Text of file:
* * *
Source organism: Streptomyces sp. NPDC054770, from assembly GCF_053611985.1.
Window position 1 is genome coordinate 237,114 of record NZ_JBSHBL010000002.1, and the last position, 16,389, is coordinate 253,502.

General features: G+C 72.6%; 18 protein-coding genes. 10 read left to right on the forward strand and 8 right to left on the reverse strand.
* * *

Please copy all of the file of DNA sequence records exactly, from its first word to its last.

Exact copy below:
Source organism: Streptomyces sp. NPDC054770, from assembly GCF_053611985.1.
Window position 1 is genome coordinate 237,114 of record NZ_JBSHBL010000002.1, and the last position, 16,389, is coordinate 253,502.

General features: G+C 72.6%; 18 protein-coding genes. 10 read left to right on the forward strand and 8 right to left on the reverse strand.